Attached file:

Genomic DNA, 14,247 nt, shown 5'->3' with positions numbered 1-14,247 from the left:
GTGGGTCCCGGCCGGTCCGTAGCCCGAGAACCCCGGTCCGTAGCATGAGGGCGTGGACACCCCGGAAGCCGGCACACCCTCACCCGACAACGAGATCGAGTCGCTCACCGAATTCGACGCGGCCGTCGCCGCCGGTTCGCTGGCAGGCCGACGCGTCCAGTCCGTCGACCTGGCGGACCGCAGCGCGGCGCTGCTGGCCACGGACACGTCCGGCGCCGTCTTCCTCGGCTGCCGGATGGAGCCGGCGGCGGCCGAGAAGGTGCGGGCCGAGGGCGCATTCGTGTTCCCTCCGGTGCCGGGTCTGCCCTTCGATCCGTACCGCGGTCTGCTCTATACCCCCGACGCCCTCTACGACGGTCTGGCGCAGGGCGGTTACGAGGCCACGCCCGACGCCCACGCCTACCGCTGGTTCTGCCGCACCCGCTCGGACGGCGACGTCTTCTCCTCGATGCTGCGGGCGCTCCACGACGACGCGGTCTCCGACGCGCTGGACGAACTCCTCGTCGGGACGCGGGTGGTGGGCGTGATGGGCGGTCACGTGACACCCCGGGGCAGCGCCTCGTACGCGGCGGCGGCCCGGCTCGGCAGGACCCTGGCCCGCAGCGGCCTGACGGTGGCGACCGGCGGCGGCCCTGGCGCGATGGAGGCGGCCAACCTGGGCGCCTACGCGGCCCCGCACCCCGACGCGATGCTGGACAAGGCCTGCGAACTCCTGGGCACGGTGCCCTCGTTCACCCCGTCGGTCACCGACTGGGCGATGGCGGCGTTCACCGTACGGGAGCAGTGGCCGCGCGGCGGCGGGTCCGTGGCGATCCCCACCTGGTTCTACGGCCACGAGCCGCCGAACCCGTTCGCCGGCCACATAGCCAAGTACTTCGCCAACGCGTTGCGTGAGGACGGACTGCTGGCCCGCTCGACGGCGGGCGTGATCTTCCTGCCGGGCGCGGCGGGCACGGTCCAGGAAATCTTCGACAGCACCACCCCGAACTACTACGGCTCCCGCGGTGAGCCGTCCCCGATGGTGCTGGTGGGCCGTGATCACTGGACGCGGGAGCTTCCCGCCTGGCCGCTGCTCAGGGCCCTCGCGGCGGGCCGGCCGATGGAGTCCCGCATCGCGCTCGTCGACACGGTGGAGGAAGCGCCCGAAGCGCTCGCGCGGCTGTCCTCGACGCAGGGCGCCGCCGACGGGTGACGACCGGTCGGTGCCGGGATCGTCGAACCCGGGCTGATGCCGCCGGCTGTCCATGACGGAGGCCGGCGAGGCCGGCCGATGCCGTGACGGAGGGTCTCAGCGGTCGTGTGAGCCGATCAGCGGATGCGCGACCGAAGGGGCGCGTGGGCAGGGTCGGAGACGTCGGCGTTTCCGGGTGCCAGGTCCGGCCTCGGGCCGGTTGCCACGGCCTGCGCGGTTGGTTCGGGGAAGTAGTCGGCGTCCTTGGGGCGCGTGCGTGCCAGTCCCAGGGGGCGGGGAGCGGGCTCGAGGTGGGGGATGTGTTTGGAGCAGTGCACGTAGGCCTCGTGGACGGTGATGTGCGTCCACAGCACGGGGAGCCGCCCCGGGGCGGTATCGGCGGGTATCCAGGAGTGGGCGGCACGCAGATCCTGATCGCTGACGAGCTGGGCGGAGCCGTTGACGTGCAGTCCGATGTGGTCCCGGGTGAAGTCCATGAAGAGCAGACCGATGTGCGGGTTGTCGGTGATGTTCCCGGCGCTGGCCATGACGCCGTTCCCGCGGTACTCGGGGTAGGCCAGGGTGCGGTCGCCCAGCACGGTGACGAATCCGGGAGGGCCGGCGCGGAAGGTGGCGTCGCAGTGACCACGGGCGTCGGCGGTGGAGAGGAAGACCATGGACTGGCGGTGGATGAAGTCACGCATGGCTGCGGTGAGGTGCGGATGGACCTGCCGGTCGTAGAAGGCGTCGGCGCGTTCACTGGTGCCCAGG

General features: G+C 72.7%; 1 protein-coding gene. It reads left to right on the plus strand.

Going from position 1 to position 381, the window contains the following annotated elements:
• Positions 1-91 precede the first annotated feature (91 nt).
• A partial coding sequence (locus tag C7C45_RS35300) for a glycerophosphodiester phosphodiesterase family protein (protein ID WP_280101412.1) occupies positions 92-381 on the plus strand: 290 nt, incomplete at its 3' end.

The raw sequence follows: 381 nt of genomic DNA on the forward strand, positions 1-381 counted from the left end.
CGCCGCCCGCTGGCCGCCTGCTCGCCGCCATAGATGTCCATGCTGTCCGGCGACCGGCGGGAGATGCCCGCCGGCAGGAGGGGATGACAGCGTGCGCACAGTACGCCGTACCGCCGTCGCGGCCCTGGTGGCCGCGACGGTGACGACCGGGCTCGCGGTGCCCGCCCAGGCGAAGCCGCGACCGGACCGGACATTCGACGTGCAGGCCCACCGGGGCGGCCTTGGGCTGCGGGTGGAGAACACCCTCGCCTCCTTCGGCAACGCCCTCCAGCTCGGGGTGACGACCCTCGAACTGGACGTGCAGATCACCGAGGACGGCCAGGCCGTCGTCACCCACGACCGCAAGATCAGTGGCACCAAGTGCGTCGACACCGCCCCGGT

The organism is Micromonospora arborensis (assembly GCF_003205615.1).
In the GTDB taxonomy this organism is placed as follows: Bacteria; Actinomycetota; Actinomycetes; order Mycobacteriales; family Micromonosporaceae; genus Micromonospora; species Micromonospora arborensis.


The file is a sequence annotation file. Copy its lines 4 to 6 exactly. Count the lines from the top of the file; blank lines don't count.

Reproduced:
Going from position 1 to position 381, the window contains the following annotated elements:
• Positions 1-91 precede the first annotated feature (91 nt).
• A partial coding sequence (locus tag C7C45_RS35300) for a glycerophosphodiester phosphodiesterase family protein (protein ID WP_280101412.1) occupies positions 92-381 on the plus strand: 290 nt, incomplete at its 3' end.